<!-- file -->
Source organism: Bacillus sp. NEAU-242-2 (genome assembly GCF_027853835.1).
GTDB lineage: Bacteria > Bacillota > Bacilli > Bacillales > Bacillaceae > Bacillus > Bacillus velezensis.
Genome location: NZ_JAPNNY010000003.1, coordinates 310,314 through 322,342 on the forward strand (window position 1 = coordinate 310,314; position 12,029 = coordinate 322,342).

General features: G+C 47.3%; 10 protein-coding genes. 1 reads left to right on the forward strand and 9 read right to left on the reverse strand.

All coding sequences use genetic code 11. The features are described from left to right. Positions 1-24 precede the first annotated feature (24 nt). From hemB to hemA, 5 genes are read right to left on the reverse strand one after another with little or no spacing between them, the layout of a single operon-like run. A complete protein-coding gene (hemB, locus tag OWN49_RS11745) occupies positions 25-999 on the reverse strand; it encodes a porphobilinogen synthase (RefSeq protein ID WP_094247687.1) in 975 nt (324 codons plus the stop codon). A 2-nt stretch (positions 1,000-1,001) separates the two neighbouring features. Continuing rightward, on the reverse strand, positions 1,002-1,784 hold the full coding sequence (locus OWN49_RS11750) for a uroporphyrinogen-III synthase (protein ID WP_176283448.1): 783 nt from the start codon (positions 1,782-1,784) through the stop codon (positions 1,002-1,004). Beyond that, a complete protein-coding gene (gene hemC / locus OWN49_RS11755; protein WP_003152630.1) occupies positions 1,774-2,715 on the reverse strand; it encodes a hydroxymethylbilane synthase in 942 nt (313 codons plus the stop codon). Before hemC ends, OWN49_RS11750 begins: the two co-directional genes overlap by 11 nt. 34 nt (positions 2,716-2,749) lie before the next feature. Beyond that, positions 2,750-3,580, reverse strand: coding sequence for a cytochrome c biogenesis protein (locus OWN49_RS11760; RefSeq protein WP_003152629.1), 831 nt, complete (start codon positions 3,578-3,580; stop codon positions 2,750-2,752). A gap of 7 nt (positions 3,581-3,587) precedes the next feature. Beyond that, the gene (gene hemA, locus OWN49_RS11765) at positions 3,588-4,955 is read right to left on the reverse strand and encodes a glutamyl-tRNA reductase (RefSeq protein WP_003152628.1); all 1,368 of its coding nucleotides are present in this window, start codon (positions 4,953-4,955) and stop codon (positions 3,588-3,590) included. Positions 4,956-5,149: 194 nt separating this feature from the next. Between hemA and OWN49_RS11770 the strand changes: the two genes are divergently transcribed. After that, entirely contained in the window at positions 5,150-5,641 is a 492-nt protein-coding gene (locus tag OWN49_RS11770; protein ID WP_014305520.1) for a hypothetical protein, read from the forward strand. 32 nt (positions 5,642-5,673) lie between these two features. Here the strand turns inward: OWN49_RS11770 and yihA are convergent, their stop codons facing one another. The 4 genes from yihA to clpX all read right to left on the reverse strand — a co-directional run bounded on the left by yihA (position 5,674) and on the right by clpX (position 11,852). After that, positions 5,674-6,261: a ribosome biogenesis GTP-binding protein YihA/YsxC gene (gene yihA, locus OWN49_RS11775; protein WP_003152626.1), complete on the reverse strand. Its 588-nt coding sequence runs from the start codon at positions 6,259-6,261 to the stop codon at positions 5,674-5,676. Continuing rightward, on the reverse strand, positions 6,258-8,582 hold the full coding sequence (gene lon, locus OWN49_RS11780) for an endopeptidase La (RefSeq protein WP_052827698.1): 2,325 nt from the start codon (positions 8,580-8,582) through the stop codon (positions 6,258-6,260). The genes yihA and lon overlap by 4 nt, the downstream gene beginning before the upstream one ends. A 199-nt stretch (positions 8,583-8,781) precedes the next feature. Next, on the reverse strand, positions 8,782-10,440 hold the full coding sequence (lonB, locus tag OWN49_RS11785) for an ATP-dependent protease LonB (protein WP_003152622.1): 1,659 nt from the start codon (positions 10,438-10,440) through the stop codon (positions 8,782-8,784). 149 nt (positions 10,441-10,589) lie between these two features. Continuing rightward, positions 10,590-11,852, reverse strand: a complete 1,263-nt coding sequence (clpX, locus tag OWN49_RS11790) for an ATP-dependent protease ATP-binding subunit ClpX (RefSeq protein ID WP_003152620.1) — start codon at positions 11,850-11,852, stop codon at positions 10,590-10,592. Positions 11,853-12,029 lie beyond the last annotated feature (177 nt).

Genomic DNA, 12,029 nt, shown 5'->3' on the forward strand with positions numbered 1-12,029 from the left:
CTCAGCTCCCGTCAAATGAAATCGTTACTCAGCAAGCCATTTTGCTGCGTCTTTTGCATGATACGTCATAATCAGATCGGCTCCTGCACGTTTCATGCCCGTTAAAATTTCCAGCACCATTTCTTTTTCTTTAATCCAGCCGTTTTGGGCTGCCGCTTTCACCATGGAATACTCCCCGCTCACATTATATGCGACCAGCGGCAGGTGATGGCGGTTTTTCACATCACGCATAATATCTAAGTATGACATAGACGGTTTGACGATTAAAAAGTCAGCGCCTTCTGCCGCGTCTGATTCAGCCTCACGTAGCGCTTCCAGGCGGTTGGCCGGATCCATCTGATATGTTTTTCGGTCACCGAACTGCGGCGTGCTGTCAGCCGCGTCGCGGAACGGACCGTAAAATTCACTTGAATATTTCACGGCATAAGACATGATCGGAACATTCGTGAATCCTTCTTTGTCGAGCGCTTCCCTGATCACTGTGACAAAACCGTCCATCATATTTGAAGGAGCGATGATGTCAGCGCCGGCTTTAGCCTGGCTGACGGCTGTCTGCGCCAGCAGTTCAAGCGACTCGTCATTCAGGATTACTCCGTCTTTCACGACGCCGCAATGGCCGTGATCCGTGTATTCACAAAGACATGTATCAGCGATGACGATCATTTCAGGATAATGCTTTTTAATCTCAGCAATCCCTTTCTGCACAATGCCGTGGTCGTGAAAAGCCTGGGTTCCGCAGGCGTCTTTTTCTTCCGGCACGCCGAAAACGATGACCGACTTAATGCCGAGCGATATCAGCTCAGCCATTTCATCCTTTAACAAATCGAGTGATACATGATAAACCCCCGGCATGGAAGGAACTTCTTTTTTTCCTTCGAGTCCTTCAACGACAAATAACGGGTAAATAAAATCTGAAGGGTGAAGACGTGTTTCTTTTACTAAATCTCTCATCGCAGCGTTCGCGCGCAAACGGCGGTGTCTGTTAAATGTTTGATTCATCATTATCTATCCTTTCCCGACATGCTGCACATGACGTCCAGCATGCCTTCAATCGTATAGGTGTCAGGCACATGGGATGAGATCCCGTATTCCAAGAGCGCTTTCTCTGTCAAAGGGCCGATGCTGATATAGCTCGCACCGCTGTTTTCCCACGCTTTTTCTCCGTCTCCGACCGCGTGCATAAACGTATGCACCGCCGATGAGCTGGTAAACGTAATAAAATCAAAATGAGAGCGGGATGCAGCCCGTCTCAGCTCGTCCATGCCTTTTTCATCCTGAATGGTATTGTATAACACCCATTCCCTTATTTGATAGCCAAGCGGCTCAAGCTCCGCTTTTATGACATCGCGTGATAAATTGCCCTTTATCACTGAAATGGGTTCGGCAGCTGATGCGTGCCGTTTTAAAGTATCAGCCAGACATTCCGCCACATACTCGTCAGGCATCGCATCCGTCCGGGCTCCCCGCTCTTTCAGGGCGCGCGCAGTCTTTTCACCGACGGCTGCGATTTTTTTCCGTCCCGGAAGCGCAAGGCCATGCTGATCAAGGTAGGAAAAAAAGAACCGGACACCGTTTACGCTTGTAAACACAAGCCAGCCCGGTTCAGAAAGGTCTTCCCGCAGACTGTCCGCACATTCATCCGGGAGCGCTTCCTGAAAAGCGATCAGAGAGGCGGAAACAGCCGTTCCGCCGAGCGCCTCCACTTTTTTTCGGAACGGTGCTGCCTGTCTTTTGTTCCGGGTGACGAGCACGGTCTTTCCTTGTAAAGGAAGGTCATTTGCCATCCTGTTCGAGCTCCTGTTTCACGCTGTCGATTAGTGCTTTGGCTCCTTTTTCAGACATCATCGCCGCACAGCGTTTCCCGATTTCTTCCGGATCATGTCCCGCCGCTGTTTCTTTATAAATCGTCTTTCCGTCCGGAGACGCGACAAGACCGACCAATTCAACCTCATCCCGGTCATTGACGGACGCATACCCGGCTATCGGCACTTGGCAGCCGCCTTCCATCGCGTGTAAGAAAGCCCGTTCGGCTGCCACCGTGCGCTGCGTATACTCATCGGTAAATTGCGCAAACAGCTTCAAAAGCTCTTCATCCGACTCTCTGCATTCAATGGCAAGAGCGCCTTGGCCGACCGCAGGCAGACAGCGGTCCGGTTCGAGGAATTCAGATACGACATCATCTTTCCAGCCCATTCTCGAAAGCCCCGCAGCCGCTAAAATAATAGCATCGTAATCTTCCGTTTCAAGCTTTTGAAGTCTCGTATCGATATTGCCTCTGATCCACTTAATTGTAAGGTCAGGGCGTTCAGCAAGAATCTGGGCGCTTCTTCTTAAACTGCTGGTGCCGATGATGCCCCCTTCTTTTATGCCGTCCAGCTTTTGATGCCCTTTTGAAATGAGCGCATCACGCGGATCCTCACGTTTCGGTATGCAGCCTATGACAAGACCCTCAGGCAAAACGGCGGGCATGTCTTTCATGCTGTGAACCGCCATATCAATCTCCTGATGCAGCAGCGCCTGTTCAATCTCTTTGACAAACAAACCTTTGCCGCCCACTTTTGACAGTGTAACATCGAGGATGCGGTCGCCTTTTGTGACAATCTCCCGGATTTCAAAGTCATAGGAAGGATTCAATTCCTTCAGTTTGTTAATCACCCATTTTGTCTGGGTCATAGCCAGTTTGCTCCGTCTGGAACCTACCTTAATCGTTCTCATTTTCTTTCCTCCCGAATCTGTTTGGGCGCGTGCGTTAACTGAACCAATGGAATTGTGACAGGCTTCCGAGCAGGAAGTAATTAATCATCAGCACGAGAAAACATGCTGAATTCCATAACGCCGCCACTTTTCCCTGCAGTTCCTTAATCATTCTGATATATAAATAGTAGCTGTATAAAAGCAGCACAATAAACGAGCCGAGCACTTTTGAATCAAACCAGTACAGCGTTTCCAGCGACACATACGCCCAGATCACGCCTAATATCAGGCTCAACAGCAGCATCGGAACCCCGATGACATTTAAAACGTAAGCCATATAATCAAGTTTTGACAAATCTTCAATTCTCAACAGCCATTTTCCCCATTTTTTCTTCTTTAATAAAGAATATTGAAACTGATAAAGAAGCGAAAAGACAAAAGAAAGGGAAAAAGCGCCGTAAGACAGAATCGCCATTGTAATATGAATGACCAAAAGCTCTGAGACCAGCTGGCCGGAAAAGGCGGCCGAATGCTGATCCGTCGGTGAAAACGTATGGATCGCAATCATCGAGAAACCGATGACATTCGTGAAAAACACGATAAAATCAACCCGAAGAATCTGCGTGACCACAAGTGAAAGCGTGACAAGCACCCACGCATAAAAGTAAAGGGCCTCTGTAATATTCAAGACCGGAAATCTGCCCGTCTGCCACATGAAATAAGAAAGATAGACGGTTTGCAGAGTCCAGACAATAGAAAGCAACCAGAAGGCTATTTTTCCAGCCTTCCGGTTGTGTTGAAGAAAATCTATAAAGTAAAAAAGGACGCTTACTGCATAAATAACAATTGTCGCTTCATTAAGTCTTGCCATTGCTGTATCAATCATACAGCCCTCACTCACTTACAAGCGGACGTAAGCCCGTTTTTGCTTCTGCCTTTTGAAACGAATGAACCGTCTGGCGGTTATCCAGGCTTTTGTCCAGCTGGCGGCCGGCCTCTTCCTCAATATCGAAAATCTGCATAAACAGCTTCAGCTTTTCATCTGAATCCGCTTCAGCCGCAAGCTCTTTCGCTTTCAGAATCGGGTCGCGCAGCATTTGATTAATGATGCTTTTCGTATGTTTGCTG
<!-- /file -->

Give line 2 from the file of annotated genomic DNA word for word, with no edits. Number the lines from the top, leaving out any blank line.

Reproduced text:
GTDB lineage: Bacteria > Bacillota > Bacilli > Bacillales > Bacillaceae > Bacillus > Bacillus velezensis.